As a result, the primary care physicians in Nevada banded together and insisted upon a conversion to the current hospitalist system. That transition took place in December 2014. The hospitalist system was initially very successful but has certainly had many difficulties.
We understand there were benefits to providing continuous care for our patients. Unfortunately, we could not control the workload placed upon us and it was too much to sustain. We lost numerous physicians over the years because of the demands of the work. Three of our physicians do continue to offer continuity care through NRMC.
We provide all the obstetric coverage and pediatric admissions to the hospital. NRMC does not reimburse us for this work. It is doubtful that NRMC would be able to offer these services if we were not working under the current model. We would certainly have difficulty providing these services without NRMC.
Four of our six physicians are currently working with NRMC to cover hospitalist shifts. Our physicians have served in many volunteer roles within NRMC. We have donated numerous hours to meetings of the medical staff executive committee and hospital board and provide medical directorship of hospital departments. We refer our patients to specialists employed by NRMC and order diagnostic imaging and therapy services offered by NRMC. Patients in our clinic who require hospitalization are offered NRMC when appropriate.
The article titled “Stemming Physician Turnover” in the Aug. 4, 2017 edition of the Nevada Daily Mail contained the following sentences, “As many in Nevada know, for some years there has been a frosty relationship between the hospital and the Nevada Medical Clinic. This is an area where Leeper has provided personal and effective leadership.” This statement is an inaccurate representation of the longstanding symbiotic relationship between Nevada Medical Clinic and NRMC.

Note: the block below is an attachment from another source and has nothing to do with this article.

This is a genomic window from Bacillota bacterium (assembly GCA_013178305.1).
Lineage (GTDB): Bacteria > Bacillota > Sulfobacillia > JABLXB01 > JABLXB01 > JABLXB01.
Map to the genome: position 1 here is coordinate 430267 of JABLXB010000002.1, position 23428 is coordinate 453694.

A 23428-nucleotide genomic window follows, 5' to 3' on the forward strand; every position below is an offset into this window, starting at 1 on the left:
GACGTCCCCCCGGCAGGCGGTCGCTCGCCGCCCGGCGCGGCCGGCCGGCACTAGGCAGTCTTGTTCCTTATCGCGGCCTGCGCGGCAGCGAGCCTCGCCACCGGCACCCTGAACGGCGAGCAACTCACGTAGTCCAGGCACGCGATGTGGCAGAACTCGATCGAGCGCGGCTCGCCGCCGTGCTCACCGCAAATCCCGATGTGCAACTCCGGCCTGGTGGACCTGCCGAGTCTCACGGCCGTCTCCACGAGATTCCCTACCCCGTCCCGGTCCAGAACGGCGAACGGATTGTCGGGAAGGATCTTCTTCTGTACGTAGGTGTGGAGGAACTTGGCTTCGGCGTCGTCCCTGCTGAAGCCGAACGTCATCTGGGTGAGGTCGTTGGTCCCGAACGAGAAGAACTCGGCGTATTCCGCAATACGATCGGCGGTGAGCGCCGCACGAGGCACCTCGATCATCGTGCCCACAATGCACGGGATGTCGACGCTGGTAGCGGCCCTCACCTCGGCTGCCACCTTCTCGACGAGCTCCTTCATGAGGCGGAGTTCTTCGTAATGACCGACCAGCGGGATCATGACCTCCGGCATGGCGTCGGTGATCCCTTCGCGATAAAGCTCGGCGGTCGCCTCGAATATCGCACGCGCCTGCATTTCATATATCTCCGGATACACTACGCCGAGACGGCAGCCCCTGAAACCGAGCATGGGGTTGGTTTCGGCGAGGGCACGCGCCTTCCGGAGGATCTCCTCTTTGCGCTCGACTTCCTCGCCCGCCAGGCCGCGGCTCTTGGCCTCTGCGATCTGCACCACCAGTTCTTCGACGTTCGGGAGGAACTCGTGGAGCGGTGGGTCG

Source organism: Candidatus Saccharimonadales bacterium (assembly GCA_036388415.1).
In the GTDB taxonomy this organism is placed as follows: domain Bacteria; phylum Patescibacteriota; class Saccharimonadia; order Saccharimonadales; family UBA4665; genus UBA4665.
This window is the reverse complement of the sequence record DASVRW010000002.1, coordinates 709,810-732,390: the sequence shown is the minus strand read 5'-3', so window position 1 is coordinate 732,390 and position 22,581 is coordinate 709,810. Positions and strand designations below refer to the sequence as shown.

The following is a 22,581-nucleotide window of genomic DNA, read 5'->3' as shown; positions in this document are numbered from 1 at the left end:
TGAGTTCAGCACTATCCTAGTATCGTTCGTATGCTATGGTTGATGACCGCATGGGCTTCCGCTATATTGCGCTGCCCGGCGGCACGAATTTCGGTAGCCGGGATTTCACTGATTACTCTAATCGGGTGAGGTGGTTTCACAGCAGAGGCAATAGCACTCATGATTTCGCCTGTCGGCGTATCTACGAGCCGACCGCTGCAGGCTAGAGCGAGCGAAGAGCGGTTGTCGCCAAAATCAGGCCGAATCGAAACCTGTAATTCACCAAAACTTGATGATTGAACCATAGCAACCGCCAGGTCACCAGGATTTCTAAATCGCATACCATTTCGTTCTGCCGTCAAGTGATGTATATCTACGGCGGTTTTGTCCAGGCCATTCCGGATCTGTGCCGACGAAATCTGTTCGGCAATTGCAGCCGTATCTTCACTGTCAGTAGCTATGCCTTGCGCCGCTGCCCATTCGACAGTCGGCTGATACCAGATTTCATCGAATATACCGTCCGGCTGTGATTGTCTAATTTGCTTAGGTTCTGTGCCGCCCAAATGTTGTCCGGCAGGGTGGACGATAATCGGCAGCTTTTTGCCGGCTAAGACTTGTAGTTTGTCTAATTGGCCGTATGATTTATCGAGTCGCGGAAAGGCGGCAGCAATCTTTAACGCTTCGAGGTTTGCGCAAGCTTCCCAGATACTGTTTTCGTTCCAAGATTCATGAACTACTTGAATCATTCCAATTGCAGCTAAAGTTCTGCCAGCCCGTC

In any healthy long-term relationship boundaries must be set and maintained. That is true in families, businesses, churches and friendships. We have found it necessary at times to set boundaries regarding the hospital’s interest in Nevada Medical Clinic. We have had to be clear about what services we can and cannot provide and what level of coverage the hospital must provide.
We have maintained our independence from outside entities including NRMC and other outside hospital systems. We have declined to share access to our electronic health record because of our desire to maintain a high degree of security. We never had any direct competition with NRMC until the hospital established the NOW care and Primary Practice Clinics in the past few years.
We do not know the source of information about this “frosty relationship.” Author Johannes Braun did not cite his source, instead referring to public opinion. We would submit that statements of this nature belong on an editorial page, not in an article purporting to be objective news. It is our opinion that Nevada Medical Clinic and NRMC have continued to rely on each other through a difficult time in the delivery of medical care and that we should desire the best outcome for both entities.
We hope to recruit more physicians to our clinic and we certainly hope they will stay for a long time, as discussed in the article. Dr. Conley has already been here 16 years, Dr. Russell 14 years, Dr. Spangler and Dr. Gravely 10 years, Dr. Kellenberger 7 years and Dr. Turner 2 years.
We are privileged to have the opportunity to operate a long-standing locally owned business, which employs 45 people in this community. We appreciate the trust placed in Nevada Medical Clinic by this community and hope to continue this relationship far into the future.
The physicians of Nevada Medical Clinic.